Installing wood flooring into medieval homes was extremely labor intensive, often requiring years to complete. Each board was cut by hand and nailed to wooden floor joists over the dirt or stone foundation. Typically, hardwood flooring was not just about aesthetics, but installed for practicality. Since oak and pine were readily available, those species are the most abundant in homes and castles from the middle ages. Old growth trees were typically used due to the width of the trees, with most planks averaging 1-2 feet wide, minimizing the work needed to cover a home’s foundation. Planks were rough, hand finished with wooden or metal tools and were irregular in shape and size. Narrower boards were a sign of wealth and only families who could afford the extra labor and meticulous craftsmanship it took to lay narrow plank floors could have them.
Sigulda Old Castle, Latvia
Antique hemlock flooring with nail holes and saw marks
During the Baroque era, wood flooring became part of the celebration of decadence that arose during this period. Baroque architecture focused on highly detailed, elaborate décor and embellishment. Some of the most famous buildings in the world were completed during the Baroque Era, including St. Peter’s Basilica, Chateau de Versailles, and St. Paul’s Cathedral. The style of the day carried over into hardwood flooring and in 1625 artistic French parquetry and marquetry patterns began to appear in some of Europe’s finest architecture. The process to make such an elaborately designed floor could take decades to install, with craftsman cutting each individual piece of wood to methodically fit them together to make complex, three-dimensional designs. Each piece was painstakingly scraped by hand, rubbed with sand to smooth the surface, stained and polished until shiny.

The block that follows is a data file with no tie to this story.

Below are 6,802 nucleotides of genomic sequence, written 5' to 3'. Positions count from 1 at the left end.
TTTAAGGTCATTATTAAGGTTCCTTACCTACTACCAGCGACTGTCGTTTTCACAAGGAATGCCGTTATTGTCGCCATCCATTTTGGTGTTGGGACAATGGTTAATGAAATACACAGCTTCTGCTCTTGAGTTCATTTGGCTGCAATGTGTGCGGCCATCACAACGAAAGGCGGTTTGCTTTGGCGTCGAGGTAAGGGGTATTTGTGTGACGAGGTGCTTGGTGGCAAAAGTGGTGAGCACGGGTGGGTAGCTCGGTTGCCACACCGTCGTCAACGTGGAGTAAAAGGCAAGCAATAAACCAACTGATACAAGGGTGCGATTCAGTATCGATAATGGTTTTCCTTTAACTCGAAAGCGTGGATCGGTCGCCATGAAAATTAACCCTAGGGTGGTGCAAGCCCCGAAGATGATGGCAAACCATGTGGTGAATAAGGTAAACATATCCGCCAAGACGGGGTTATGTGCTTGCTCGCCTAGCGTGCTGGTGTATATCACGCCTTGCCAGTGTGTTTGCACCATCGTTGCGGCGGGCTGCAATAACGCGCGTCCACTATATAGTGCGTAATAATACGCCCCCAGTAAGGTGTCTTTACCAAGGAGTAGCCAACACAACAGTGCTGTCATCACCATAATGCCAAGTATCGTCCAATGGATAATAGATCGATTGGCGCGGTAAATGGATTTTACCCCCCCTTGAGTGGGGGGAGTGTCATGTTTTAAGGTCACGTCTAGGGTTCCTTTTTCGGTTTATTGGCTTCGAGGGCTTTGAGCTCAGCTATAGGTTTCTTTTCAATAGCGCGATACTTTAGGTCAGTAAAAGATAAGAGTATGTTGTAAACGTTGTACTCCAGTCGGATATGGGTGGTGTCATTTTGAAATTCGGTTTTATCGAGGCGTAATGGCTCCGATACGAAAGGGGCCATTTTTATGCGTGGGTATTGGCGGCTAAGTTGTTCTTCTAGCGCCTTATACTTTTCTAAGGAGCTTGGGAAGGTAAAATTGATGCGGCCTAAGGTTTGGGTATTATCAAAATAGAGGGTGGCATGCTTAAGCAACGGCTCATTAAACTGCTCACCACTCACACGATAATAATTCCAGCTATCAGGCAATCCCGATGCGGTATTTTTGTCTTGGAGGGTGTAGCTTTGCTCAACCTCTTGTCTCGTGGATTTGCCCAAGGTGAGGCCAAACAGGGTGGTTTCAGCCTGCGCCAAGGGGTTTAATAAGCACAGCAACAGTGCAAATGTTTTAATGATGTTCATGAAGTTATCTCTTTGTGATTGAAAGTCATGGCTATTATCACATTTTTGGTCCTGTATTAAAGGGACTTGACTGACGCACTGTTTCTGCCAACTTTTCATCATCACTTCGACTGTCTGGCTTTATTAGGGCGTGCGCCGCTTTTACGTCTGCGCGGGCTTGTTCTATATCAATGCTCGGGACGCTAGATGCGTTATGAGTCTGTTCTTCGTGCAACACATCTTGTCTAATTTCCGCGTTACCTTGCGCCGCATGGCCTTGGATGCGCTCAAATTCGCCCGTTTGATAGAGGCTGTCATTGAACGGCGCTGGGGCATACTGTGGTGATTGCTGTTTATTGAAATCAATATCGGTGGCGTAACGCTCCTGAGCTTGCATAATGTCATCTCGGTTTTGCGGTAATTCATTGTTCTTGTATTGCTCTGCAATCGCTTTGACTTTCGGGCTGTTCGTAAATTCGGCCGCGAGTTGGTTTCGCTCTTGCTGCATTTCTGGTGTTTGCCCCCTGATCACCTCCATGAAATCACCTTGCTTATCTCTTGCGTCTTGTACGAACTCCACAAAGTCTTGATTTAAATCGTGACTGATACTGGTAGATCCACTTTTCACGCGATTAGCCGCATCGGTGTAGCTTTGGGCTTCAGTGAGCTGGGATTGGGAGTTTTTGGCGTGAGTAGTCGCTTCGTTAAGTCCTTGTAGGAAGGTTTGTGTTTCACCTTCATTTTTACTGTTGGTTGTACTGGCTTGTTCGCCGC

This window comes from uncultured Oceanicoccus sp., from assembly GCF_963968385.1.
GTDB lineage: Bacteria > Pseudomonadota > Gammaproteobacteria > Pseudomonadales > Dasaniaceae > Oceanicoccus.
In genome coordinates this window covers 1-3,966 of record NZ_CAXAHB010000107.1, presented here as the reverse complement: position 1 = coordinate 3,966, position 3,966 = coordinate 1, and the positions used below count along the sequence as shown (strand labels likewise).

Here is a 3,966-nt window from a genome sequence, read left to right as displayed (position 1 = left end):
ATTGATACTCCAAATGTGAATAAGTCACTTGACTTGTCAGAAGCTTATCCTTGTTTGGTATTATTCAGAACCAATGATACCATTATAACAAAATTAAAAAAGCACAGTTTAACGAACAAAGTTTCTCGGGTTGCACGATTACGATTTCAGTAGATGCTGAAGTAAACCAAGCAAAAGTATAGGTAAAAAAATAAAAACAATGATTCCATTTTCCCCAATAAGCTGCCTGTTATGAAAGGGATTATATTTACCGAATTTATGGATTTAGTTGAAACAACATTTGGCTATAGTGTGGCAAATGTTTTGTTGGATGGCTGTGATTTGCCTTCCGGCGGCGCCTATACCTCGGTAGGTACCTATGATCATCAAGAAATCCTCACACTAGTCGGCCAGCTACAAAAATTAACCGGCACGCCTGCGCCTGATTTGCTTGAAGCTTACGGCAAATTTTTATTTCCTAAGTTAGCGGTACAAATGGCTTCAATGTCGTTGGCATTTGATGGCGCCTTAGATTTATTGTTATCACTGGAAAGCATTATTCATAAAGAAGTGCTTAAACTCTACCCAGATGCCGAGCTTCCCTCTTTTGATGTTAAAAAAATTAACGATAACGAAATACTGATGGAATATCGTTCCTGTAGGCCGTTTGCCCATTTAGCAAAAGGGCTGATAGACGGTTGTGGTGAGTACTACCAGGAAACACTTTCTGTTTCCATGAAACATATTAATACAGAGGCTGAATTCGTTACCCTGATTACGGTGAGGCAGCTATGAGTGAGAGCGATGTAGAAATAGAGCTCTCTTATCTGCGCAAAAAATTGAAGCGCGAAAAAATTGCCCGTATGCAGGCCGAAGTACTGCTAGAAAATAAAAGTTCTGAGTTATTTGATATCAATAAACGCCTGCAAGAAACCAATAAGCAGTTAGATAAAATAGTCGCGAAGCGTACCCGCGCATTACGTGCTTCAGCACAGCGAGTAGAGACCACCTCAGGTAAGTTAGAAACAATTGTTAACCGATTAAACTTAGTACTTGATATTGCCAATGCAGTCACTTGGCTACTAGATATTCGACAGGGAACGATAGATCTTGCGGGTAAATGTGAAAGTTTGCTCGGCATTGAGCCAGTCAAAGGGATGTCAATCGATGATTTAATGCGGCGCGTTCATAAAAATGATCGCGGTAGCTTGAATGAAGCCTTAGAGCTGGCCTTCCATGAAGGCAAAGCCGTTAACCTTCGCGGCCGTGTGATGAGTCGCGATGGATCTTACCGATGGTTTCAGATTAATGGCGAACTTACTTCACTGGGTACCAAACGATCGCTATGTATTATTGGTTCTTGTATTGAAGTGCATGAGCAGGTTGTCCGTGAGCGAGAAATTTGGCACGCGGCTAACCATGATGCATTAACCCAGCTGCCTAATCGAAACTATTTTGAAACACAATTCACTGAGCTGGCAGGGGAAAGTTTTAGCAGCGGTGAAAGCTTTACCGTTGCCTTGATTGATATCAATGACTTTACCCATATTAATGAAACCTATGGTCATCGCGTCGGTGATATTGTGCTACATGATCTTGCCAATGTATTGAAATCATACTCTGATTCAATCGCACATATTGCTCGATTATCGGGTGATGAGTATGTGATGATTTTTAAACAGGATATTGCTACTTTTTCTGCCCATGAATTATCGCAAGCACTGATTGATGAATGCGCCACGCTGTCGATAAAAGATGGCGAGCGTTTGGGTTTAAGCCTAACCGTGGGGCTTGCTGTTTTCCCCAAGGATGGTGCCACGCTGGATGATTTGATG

Potsdam Palace, Germany
Chateau de Versailles, France
Intricately designed floors became the standard of opulence in interior design during the period and those who could not afford the style imitated it by painting designs on floor cloths and tiles. Merchant class people in Europe, wanting to keep up with the Jones’ commissioned artists to beautify their homes by emulating the upper-class preference for Baroque style.
Medieval painted floor tiles in Gloucestershire, England
Baroque era floor cloth, Turkey
When settlers first colonized North America, they took advantage of the abundant old growth forests and most homes had wide plank flooring. Again, most hardwood floors were installed out of necessity, without regard for style. Colonial Americans who were in the upper classes began installing French inspired parquet designs. During this time, the Victorian era (1840-1910), factories began to mass produce hardwood flooring, unveiling the “wood carpet”, a rolled up piece of canvas with 1 1/2″ to 5/16″ strips of wood glued on the fabric. Although this product made hardwood flooring more readily available, allowing lower classes and those without complex woodworking skills access to hardwood flooring, it proved to be unreliable in standing up to the stress of a busy house.
Farmhouse at Hardeman Farm, Georgia, USA
Victorian House, Plainfield, New Jersey, USA